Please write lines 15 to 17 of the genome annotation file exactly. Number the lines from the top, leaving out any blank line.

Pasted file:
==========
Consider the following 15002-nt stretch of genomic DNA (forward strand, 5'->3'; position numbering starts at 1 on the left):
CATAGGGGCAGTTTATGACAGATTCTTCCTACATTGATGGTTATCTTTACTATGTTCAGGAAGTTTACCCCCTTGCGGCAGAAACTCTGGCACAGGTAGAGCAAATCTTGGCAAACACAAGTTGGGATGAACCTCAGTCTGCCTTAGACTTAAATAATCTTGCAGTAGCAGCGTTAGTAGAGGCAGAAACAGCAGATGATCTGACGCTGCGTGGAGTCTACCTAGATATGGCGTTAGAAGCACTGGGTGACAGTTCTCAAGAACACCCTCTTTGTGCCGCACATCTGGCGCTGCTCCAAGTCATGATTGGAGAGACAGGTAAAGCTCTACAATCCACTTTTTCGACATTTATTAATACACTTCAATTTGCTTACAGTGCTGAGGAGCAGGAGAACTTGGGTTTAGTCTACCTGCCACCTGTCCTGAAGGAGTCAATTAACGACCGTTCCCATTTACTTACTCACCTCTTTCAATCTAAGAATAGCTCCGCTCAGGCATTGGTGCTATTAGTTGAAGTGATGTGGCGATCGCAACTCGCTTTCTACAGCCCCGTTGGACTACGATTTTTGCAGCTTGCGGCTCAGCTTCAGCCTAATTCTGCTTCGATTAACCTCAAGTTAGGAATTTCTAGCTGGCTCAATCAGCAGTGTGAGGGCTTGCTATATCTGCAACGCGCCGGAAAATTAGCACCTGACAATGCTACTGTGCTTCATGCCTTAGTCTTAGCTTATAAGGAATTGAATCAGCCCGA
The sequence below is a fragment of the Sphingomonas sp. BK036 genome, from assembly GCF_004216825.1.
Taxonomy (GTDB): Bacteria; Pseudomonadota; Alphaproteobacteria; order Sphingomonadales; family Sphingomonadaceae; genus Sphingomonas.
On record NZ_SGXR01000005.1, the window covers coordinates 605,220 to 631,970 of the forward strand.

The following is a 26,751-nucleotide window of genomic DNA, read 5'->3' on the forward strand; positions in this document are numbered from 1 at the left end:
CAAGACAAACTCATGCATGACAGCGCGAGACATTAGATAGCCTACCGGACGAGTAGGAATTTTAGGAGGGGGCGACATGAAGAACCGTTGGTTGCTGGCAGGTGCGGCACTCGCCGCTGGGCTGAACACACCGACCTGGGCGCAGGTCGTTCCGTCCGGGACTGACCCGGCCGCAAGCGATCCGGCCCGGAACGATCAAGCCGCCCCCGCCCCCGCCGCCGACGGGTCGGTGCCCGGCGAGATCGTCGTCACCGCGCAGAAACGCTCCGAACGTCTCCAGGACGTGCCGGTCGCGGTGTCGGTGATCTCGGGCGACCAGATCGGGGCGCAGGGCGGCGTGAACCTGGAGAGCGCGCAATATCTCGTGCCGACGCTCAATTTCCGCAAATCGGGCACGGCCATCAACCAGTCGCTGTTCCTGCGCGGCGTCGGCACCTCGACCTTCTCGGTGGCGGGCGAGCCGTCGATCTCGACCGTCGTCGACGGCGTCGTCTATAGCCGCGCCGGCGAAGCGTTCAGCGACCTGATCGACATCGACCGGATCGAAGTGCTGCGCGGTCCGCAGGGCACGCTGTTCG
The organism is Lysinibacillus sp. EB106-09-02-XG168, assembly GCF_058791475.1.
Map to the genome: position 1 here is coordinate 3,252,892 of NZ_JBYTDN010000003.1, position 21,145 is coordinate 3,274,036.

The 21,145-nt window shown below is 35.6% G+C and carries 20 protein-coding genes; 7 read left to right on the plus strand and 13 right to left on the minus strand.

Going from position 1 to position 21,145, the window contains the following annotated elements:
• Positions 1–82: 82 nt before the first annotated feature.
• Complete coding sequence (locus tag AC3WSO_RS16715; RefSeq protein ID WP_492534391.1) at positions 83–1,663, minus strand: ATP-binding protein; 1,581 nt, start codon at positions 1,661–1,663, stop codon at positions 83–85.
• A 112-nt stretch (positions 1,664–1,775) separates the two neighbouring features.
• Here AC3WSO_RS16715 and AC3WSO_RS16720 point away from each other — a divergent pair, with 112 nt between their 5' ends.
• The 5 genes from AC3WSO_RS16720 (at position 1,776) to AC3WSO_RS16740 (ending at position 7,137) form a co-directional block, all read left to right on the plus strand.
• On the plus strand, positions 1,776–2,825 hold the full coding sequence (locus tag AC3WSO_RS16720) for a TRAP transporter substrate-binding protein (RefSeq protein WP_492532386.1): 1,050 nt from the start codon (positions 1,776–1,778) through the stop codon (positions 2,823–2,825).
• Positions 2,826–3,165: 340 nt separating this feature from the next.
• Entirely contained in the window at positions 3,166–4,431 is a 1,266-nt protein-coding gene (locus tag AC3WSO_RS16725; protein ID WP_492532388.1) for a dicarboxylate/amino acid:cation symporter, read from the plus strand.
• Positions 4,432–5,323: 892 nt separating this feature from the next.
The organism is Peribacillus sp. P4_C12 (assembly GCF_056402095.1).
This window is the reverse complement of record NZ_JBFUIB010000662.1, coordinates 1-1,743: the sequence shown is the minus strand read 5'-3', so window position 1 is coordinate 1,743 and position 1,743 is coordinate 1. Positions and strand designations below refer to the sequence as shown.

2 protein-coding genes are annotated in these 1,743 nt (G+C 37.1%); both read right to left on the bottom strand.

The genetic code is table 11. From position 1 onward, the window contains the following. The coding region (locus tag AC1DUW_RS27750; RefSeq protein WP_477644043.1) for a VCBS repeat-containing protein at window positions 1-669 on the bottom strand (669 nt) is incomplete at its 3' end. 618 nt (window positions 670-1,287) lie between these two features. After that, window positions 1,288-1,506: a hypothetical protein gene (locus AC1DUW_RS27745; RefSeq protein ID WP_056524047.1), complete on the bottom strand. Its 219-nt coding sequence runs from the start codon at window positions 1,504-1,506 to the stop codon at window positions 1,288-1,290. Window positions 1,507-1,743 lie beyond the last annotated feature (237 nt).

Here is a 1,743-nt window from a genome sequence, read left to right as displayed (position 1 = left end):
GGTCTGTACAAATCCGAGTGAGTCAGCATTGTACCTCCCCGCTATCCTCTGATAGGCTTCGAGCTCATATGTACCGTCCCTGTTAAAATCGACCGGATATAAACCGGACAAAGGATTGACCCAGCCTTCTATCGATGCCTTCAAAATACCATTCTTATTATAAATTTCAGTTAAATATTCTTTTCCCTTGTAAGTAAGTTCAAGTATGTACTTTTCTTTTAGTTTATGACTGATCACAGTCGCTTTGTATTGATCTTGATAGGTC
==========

• Here AC3WSO_RS16715 and AC3WSO_RS16720 point away from each other — a divergent pair, with 112 nt between their 5' ends.
• The 5 genes from AC3WSO_RS16720 (at position 1,776) to AC3WSO_RS16740 (ending at position 7,137) form a co-directional block, all read left to right on the plus strand.
• On the plus strand, positions 1,776–2,825 hold the full coding sequence (locus tag AC3WSO_RS16720) for a TRAP transporter substrate-binding protein (RefSeq protein WP_492532386.1): 1,050 nt from the start codon (positions 1,776–1,778) through the stop codon (positions 2,823–2,825).